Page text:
Ball joints are a vital part of a car’s suspension and steering systems. They connect the wheel hub to the vehicle’s suspension. The ball joints are able to move horizontally and vertically and to rotate, allowing the car to be steered and providing shock absorption for a comfortable ride.
The ball joint consists of a polished metal ball encased by a polished metal cage, with a rubber boot covering the joint to keep the grease in and any dirt and other impurities out. Ball joints are almost always used in the front suspension only, although, in some high performance cars, they are also used in the rear suspension.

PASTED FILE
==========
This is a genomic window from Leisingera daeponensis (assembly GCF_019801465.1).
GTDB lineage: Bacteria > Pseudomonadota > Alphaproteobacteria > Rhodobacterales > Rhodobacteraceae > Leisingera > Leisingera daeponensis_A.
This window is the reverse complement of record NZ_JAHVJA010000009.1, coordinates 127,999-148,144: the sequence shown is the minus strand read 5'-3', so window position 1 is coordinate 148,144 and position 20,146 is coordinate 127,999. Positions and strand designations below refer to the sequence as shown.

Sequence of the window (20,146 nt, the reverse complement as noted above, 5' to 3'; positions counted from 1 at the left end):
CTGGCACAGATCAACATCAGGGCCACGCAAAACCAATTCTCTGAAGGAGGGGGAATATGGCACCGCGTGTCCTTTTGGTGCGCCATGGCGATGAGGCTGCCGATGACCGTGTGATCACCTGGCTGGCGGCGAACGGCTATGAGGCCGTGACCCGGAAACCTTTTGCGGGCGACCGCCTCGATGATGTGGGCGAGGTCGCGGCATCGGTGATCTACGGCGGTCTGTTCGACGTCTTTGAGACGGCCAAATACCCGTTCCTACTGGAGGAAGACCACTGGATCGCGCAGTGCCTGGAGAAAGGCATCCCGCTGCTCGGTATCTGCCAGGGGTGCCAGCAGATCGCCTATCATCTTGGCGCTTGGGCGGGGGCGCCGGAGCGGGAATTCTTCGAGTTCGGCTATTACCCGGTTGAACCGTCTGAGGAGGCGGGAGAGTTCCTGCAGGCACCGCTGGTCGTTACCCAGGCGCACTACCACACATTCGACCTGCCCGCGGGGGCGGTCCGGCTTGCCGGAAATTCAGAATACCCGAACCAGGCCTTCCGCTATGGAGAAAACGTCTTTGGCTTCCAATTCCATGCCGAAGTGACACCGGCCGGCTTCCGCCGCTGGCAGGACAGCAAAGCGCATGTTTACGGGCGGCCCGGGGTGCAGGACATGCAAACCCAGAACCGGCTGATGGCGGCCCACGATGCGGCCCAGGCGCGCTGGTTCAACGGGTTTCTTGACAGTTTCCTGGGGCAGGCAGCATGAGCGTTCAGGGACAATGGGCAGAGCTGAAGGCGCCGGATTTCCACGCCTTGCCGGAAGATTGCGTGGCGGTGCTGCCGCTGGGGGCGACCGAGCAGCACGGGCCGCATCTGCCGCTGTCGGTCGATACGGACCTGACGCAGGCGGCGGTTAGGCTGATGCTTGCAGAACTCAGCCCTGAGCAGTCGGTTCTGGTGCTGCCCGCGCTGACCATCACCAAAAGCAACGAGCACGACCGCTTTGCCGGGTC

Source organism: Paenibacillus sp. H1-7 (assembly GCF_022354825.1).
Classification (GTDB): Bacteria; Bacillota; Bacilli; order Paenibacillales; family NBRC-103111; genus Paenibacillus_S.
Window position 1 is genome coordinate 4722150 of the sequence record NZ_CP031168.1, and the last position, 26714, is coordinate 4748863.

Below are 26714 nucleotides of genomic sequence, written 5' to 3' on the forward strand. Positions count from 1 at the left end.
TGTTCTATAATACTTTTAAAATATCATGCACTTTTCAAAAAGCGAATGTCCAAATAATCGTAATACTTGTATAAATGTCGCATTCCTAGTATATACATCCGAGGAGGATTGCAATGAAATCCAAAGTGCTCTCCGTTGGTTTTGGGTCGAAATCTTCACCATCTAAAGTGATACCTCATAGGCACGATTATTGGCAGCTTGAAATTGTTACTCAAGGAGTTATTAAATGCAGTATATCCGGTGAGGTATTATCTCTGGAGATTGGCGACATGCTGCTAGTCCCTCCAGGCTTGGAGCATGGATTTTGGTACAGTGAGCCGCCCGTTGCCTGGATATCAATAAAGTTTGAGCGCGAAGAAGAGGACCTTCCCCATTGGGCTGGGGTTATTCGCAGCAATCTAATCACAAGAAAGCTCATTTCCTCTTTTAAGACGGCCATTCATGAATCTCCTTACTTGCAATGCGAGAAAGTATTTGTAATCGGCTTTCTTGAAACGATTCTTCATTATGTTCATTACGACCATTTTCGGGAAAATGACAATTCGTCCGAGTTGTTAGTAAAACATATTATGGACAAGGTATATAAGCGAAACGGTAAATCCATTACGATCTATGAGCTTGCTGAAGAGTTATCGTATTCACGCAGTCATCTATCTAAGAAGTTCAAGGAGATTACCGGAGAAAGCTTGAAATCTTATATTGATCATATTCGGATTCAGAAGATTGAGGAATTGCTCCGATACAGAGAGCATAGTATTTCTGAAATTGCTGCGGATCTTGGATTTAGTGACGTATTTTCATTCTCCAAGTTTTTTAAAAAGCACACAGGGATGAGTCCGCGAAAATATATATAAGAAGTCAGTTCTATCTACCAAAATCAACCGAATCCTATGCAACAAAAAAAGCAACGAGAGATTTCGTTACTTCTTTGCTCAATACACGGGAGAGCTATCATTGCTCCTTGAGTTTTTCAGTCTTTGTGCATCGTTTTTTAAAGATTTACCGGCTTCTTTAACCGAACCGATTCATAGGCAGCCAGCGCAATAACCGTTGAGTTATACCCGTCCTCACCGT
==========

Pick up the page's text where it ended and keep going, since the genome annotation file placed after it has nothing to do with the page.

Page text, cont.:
Cars can have two or four ball joints on the front wheels. If the car has McPherson struts, it only has two ball joints, which are positioned at the bottom of the wheel hub. If it has shocks and springs, it has both upper and lower ball joints. Some ball joints are load bearing, carrying the car’s weight, whilst others are non-load bearing.
Ball joints do wear over time, especially load bearing joints. If the rubber casing fails and grease leaks out or dirt gets into the joint, wear is likely to be accelerated.
Signs of a failing ball joint are the presence of a banging sound when the car goes over a bump, sloppy or stiff steering, a vibrating steering wheel or tyre wear on the outer or inner edge of the tyre.